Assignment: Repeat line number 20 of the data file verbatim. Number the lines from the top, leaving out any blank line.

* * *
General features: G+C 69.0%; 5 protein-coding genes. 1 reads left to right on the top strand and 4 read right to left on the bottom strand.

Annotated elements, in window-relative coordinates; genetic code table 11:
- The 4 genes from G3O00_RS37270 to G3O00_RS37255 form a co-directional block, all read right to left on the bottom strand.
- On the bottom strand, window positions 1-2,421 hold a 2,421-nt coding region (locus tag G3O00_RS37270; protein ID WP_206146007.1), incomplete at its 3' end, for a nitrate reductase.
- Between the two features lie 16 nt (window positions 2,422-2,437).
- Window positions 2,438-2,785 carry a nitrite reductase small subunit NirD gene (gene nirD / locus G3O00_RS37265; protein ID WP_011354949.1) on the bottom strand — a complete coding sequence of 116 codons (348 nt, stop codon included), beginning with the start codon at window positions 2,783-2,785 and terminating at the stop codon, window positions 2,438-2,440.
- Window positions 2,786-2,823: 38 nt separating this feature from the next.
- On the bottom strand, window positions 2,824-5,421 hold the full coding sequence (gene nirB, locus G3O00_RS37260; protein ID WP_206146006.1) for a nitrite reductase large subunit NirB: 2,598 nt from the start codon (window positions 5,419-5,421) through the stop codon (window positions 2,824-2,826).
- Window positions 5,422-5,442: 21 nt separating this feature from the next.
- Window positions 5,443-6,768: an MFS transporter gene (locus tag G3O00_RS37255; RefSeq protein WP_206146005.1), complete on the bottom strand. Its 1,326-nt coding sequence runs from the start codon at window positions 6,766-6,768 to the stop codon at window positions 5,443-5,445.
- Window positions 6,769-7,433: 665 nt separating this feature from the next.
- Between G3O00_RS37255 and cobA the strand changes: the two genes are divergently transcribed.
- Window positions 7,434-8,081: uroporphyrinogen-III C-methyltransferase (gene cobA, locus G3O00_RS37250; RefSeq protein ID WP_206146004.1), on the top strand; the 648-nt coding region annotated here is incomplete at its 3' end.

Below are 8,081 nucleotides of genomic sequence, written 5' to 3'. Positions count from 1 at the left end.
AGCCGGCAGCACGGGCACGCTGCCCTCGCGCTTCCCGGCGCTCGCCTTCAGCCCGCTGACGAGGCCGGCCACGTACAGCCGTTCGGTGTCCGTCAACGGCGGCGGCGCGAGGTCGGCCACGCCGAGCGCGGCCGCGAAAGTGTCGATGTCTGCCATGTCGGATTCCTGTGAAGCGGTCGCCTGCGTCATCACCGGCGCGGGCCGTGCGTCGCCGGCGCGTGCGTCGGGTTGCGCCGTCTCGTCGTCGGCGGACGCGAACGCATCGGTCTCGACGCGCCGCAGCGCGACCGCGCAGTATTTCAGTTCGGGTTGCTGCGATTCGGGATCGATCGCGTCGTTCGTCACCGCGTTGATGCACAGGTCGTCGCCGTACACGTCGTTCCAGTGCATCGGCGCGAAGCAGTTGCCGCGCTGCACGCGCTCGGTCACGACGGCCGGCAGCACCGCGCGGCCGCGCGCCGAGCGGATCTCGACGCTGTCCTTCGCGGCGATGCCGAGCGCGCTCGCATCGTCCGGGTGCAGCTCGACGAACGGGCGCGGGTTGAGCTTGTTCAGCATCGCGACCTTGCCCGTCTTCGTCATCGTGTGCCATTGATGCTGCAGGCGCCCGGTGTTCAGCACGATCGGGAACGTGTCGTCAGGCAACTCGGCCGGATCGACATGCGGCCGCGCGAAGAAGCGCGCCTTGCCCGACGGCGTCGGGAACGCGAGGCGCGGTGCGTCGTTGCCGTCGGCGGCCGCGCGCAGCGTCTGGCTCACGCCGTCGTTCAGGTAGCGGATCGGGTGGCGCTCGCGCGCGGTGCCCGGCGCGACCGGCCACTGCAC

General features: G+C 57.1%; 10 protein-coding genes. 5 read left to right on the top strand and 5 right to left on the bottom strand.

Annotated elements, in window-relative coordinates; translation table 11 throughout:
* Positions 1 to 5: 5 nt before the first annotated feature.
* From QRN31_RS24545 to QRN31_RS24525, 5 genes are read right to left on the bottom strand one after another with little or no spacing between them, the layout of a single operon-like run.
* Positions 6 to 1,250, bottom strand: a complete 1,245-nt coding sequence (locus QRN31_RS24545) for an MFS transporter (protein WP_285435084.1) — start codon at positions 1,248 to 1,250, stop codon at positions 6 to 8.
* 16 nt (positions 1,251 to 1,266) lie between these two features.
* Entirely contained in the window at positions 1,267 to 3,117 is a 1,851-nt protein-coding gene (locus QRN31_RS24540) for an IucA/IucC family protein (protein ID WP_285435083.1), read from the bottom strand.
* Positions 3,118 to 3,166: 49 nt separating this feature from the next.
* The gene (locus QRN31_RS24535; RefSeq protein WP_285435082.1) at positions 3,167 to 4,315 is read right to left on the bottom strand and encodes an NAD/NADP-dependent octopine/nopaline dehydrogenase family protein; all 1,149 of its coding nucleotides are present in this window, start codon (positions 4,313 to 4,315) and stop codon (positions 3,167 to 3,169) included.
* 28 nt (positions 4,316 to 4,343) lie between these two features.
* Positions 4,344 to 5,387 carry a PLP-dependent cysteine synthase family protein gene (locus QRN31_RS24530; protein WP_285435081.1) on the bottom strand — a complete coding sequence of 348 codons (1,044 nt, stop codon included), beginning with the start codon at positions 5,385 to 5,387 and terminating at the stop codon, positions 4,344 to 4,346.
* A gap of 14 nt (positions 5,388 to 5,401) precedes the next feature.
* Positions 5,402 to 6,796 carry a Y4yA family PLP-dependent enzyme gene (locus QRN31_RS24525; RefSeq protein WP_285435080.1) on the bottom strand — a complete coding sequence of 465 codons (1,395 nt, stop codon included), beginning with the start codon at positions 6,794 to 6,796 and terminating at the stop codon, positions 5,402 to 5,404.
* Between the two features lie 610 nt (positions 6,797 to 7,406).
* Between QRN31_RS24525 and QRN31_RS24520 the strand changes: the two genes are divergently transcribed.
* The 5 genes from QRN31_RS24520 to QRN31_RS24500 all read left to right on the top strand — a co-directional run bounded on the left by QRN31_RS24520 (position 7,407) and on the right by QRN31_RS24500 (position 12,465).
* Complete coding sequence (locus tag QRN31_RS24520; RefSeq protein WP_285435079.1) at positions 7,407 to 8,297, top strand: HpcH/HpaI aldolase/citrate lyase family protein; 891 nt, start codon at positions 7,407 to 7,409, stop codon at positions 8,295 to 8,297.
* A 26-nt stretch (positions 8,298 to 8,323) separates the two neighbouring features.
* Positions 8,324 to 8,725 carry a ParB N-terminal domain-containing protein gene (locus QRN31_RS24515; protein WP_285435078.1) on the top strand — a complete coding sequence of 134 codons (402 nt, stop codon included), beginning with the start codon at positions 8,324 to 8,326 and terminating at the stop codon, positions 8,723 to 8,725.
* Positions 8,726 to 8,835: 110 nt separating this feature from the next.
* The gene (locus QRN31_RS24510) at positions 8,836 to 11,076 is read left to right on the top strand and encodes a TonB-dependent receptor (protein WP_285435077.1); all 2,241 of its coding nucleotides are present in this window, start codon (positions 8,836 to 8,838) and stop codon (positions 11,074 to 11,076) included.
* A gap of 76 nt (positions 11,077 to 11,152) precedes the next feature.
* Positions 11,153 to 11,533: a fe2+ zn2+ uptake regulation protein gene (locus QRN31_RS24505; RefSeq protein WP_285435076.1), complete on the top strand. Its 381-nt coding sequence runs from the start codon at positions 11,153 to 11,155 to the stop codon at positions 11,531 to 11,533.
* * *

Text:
* Positions 6 to 1,250, bottom strand: a complete 1,245-nt coding sequence (locus QRN31_RS24545) for an MFS transporter (protein WP_285435084.1) — start codon at positions 1,248 to 1,250, stop codon at positions 6 to 8.